Snow Respect

Looking for ways to inspire me to move to her new city, Mom scheduled a ski day at Hurricane Ridge. By my standards, the Ridge offered sub-par skiing, and in my typical teen vernacular, I told her so.

Yet, when Saturday morning arrived, Mom had cooked a hearty breakfast and we were one of the first vehicles up the mountain. 

I’d done my share of winter skiing in the cold, but the wind on the Ridge was biting. I pulled my scarf up to my goggles. When I came in a couple hours later, I couldn’t feel my fingers. I couldn’t wait to complain to Mom.




She opened a backpack with hot chocolate, sandwiches, and cookies. I ate without thanking her, while mocking the ski facilities and the cold. She listened without comment. 


With my fingers back to normal, I latched my boots and told Mom I was heading out. She looked at the sky and seemed to hesitate. That’s all I needed to be determined to leave her standing there looking skyward. She yelled something, but I didn’t hear with the howling of the wind.

Brutal conditions met me at the top of the run. Skiing solo meant I could go as fast as I wanted, but I also was unfamiliar with the area. I pushed off, and headed down. 

The wind whipped the powdered top layer of snow all around me. I came to the bottom and saw cars heading down the mountain. I turned and caught the lift back up. Sissies, I thought, leaving when it’s windy.



The next run was even worse. I came down and could count just a handful of vehicles next to mom’s truck.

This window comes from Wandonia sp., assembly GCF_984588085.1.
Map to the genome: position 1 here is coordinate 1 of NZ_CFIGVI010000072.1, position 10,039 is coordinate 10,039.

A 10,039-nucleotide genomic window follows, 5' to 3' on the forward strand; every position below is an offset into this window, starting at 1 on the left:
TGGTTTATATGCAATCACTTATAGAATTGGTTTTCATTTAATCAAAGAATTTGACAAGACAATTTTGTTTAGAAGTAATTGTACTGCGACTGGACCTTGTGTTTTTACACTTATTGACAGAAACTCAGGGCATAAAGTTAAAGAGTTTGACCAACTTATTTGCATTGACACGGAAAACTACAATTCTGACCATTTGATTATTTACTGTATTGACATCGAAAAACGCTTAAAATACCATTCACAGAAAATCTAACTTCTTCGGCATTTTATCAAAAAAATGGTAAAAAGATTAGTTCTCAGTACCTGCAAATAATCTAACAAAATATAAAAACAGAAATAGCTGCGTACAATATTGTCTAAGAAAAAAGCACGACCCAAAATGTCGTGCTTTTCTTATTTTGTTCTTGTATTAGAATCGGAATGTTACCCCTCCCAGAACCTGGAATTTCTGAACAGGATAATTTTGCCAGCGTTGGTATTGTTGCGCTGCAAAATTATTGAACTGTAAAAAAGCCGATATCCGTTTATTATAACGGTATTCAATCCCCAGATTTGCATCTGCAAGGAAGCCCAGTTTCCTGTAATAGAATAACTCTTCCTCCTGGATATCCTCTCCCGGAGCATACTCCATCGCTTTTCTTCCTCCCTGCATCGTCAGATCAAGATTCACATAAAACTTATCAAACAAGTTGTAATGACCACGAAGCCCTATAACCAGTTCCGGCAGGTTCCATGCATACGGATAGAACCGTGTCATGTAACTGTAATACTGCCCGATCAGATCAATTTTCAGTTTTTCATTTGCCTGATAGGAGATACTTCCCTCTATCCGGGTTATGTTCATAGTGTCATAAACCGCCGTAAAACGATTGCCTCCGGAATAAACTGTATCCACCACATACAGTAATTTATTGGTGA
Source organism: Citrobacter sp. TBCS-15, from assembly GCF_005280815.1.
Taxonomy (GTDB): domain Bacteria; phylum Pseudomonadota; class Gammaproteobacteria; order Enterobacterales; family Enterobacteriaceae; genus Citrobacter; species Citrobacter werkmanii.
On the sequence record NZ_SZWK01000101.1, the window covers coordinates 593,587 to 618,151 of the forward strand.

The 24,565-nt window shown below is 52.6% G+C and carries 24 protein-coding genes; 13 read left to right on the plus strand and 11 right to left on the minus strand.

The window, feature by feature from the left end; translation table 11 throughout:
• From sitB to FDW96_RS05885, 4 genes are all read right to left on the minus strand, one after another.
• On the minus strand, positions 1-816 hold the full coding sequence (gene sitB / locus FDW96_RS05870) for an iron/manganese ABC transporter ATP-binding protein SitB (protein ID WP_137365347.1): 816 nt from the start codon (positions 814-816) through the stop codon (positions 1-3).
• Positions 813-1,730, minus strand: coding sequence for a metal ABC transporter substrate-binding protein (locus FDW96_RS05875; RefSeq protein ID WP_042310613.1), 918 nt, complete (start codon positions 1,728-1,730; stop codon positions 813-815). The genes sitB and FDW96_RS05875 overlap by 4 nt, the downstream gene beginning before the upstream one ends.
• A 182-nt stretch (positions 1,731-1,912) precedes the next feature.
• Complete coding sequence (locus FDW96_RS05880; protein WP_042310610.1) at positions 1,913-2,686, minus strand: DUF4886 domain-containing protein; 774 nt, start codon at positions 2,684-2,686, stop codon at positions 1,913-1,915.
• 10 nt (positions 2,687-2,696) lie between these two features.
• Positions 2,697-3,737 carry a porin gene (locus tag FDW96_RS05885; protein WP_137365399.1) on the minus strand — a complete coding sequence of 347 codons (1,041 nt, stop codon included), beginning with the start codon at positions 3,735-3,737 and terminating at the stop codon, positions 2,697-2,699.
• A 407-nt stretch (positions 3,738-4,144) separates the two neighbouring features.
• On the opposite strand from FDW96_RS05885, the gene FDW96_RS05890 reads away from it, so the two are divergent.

She apparently was in it because I could see the exhaust coming from the tail pipe. I reluctantly popped off my skis and walked over. 

It was then I noticed just how ominous the weather had become. Without a word, mom opened the tailgate and I put my gear inside. 

Within five minutes, we couldn’t see but a few feet in front of us. Hurricane Ridge is well named. But we still had to navigate a narrow road back down with treacherous cliffs that had claimed lives in adverse conditions. What I hadn’t heard earlier was Mom’s warning that we needed to leave soon.


She had a fierce grip on the wheel as we crept slowly down the curvy road. I knew better than to smart mouth now. My defiance had come at a cost of safety. 

Let’s just say that I learned some respect that afternoon. I hadn’t appreciated her efforts to show me a good time, nor did I ever imagine just how skilled she was behind the wheel. Safely at the bottom, I thanked her for a day I would never forget.

As I think of it now, I just wished I would have thanked her again (and again).


Those who are always respectful will be happy, but those who are stubborn will get into trouble. Proverbs 28:14


Photo Credits in order of use: 
Tommy Farris, Carina Tysvaer, Ty Morrow, and Clement M.

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